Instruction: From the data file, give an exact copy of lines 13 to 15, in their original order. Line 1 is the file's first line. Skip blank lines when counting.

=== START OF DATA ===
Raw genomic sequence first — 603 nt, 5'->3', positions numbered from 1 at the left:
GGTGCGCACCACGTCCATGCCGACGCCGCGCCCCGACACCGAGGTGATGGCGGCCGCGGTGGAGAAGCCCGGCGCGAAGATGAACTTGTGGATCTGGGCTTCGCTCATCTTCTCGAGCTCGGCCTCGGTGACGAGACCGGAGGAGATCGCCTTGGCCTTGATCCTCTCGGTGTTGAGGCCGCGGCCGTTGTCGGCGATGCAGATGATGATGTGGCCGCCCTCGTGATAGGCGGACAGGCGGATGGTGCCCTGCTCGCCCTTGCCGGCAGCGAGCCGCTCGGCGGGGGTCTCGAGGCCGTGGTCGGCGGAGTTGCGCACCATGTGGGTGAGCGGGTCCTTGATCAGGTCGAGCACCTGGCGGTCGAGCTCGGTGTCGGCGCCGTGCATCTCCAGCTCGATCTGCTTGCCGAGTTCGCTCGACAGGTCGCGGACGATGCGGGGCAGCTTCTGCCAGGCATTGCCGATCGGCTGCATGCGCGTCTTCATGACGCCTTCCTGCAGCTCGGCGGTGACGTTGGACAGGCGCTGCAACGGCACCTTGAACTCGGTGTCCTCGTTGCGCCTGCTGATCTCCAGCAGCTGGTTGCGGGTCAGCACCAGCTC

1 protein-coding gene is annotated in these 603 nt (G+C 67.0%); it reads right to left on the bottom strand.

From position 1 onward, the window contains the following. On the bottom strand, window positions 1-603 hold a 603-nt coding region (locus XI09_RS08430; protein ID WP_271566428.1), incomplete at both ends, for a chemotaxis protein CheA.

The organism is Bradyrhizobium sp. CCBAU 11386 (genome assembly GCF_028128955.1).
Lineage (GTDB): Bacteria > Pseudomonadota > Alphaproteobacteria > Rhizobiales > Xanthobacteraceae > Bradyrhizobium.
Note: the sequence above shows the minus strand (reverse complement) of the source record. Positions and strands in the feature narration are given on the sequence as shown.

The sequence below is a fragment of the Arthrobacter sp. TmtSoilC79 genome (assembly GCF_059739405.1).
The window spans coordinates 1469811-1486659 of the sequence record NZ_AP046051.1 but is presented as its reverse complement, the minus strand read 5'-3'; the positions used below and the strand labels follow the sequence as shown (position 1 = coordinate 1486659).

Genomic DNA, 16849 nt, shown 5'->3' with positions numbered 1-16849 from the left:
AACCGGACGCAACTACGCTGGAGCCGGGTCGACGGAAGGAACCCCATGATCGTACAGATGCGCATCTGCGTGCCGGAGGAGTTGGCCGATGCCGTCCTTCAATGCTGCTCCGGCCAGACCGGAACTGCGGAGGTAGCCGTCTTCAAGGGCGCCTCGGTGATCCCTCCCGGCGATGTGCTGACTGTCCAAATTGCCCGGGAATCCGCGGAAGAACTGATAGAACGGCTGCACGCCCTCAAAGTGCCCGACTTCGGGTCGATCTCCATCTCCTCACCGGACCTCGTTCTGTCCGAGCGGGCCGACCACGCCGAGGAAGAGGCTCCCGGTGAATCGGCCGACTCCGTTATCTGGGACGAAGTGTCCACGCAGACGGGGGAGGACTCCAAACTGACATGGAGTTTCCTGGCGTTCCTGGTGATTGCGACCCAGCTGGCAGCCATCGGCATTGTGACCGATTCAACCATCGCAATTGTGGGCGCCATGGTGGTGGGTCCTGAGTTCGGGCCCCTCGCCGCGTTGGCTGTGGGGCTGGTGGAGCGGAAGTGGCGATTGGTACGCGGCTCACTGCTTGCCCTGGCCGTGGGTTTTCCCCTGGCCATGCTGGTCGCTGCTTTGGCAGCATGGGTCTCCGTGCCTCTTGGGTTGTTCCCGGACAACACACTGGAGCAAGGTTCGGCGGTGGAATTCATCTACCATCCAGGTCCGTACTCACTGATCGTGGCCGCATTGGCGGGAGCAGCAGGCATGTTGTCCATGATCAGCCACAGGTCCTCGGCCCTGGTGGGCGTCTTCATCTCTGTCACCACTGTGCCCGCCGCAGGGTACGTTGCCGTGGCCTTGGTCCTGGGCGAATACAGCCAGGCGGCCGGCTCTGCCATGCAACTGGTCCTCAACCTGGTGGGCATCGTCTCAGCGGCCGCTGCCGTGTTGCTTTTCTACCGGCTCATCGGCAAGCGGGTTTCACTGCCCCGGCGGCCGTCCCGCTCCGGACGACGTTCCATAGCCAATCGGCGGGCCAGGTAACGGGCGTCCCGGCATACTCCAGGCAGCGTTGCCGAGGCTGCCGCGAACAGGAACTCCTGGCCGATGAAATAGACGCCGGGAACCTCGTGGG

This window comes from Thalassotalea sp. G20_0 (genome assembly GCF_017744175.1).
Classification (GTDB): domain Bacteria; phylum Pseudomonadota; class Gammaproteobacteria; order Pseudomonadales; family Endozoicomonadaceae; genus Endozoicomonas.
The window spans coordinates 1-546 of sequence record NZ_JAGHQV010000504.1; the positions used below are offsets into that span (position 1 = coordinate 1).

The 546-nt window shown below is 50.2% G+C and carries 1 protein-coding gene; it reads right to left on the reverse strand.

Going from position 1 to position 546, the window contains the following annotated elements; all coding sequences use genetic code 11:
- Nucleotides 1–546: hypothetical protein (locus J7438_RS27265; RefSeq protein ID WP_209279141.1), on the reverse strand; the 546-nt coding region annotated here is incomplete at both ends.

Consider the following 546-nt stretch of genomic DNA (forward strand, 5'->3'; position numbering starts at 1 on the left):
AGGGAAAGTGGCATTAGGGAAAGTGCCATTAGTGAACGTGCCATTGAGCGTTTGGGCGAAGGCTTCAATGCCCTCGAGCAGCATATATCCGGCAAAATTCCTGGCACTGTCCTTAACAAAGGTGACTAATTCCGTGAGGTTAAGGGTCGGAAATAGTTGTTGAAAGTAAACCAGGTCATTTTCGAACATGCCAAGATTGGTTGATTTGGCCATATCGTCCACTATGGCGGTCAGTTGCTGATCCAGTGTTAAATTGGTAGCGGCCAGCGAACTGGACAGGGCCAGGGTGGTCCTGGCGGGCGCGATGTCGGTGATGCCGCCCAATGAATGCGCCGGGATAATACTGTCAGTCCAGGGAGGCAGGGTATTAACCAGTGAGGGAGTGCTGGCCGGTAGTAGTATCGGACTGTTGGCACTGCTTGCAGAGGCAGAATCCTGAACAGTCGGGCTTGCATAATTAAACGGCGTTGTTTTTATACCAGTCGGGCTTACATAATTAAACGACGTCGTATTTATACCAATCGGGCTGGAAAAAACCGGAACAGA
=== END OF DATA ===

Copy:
Classification (GTDB): domain Bacteria; phylum Pseudomonadota; class Gammaproteobacteria; order Pseudomonadales; family Endozoicomonadaceae; genus Endozoicomonas.
The window spans coordinates 1-546 of sequence record NZ_JAGHQV010000504.1; the positions used below are offsets into that span (position 1 = coordinate 1).

The 546-nt window shown below is 50.2% G+C and carries 1 protein-coding gene; it reads right to left on the reverse strand.